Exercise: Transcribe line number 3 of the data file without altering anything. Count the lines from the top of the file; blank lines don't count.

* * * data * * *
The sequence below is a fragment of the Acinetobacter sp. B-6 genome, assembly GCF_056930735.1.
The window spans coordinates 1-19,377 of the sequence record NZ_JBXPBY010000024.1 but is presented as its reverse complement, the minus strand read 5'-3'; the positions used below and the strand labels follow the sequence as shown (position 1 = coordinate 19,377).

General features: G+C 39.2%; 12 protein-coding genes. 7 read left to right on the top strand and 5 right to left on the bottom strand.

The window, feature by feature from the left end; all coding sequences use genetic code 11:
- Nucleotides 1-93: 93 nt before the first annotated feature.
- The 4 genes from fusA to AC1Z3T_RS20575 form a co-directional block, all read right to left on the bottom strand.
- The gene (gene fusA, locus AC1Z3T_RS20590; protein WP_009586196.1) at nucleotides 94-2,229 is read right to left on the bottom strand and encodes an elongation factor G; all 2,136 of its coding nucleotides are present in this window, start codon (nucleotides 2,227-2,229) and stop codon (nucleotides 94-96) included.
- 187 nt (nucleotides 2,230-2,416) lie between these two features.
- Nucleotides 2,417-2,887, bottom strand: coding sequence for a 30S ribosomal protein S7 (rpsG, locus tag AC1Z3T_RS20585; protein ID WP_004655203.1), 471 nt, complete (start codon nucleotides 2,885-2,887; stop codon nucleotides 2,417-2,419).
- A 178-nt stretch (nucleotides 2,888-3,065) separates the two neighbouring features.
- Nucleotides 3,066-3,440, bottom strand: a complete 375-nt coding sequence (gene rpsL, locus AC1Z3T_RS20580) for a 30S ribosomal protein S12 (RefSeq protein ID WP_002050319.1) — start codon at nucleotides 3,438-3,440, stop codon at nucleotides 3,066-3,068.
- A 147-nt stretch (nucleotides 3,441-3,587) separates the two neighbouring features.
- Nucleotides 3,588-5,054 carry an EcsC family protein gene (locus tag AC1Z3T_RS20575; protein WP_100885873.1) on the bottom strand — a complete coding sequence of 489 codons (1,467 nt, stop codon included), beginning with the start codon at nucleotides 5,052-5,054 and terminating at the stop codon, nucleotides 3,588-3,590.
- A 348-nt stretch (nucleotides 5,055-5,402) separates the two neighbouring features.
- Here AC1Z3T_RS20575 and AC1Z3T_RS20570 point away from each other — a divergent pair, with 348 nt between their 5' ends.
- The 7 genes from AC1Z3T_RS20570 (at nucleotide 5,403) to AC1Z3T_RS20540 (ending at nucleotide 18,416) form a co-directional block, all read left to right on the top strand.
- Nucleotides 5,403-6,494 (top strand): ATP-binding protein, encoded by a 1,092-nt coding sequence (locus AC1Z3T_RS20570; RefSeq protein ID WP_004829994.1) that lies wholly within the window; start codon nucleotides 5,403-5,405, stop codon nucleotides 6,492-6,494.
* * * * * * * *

General features: G+C 39.2%; 12 protein-coding genes. 7 read left to right on the top strand and 5 right to left on the bottom strand.